Published 17 February 2020
Surgery or ART? A dearth of strong evidence reported at Campus meeting to favour specific infertility treatments in cases of endometriosis.
Which is preferable in the clinical management of infertility associated with endometriosis? Surgical or medical treatment such as IVF? Given the lack of randomised control trial data, this remains a dilemma in determining good practice. So, the take-home message from this January Campus meeting on endometriosis and infertility, organised by SIG Endometriosis & Endometrial Disorders, was that shared decision-making remains the best approach to ensure the wishes of the patient are respected fully.
Ying Cheong from the University of Southampton set out the pros and cons of IVF and surgery. Thus, while excision may be the only option for some women (IVF is not effective in severe endometriosis), surgery can neither prevent disease recurrence (51% reoperation rate) nor restore fertility. Her verdict was that neither IVF nor surgery is better, and decision-making has to be case by case. ‘What’s suitable for one person, may be unsuitable for another,’ she said.
A recurring question raised throughout this Campus was how a variation in surgical skills might affect outcomes. Could ablation be the solution? Massimo Candiani, from Milan, argued that ablation and laser techniques have improved - such that, for example, surgeons can now navigate more efficiently around the cyst. His research on CO2 fibre laser ablation has described the technique as a promising method to treat endometriomas while preserving ovarian function.(1) A small study found no statistical difference in endometriosis recurrence rates and is now being followed up with a prospective study on thermal effect post treatment.(2)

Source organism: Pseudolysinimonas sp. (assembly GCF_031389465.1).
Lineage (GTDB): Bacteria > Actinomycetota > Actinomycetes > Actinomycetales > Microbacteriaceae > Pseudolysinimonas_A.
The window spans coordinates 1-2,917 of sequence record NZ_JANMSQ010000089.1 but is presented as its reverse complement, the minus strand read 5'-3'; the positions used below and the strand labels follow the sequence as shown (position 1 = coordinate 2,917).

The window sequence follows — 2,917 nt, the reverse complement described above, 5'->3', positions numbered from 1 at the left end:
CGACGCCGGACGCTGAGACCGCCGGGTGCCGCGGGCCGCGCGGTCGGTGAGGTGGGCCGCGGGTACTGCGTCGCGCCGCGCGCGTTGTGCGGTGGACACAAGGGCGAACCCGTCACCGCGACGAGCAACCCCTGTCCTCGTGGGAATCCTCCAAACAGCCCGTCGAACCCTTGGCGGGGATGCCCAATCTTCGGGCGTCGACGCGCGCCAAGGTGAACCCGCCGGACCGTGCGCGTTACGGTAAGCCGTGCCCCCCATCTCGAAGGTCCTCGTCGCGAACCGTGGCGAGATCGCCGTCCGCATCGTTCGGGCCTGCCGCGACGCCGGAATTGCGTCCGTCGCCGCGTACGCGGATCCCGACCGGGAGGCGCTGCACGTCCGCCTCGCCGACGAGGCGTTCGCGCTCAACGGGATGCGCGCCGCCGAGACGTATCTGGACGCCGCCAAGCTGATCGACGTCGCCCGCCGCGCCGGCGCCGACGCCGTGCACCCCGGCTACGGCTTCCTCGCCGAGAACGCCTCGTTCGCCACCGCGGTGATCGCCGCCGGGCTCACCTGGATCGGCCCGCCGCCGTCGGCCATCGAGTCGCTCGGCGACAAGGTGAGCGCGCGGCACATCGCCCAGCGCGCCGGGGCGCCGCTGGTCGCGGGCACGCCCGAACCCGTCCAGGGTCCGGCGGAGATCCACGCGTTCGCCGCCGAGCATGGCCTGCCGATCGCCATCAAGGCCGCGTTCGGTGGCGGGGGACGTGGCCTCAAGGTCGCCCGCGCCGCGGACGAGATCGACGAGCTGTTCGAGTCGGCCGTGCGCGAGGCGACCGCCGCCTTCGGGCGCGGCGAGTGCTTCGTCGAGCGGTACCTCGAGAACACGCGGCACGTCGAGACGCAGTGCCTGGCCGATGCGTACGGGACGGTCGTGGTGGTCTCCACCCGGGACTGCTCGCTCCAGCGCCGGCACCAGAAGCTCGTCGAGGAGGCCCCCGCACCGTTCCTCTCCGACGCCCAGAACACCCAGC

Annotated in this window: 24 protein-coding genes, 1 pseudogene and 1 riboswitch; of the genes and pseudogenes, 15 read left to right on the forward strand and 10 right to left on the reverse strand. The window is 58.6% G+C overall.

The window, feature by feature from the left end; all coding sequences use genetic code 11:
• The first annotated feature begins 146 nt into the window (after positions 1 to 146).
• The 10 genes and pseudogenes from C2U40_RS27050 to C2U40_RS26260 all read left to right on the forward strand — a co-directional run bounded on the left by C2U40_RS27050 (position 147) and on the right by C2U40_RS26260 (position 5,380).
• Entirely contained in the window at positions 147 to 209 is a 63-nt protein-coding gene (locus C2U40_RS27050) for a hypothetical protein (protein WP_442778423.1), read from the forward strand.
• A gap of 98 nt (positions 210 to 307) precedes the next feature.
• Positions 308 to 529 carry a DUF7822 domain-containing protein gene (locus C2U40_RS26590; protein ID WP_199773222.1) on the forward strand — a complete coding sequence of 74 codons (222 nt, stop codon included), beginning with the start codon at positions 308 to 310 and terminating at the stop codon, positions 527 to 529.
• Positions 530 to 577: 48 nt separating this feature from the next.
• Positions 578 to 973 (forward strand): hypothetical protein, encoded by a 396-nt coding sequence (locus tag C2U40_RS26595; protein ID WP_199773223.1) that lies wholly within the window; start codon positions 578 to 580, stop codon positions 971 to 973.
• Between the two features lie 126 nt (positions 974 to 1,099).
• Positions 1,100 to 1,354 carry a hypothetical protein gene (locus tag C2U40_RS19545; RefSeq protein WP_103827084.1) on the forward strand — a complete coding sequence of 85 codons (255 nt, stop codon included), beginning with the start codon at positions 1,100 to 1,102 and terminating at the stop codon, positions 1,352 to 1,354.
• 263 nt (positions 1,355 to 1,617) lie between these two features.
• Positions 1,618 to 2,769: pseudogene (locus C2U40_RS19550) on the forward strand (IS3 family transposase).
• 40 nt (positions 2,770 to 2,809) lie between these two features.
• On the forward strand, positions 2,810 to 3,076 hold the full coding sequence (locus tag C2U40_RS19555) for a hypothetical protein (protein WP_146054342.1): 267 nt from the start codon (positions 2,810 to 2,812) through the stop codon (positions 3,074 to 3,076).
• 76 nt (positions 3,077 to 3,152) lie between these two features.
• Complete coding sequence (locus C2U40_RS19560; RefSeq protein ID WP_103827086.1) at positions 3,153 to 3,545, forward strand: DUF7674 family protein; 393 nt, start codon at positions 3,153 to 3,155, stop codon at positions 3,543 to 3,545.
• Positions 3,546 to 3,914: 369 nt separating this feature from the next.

One significant challenge is identifying who needs ART following surgery. A strong case was made by Carla Tomassetti from Leuven for extending use of the endometriosis fertility index (EFI), which is a free tool now validated worldwide for postoperative fertility management. Endometriosis does not equal a need for ART, she argued. Instead, careful patient selection is necessary and EFI might be used as a 'triage instrument' to select patients for surgery or ART. However, Dr Tomassetti, a past co-ordinator of the SIG Endometriosis, added that there is still insufficient evidence to recommend laparoscopy before ART, or long downregulation with GnRH agonists.
Successful implantation is another major challenge in endometriosis cases. Velja Mijatovic from UMC Amsterdam, in emphasising past data showing that endometriosis affects multiple aspects of the reproductive cycle, from oocyte quality to embryogenesis and the receptivity of the endometrium, reported that the protein-coding gene BCL6 is now proving to be a promising biomarker for identifying impaired endometrial receptivity. He outlined findings suggesting that BCL6 overexpression is associated with adverse IVF outcomes and that patients with BCL6 overexpression may benefit from both surgical and medical treatment.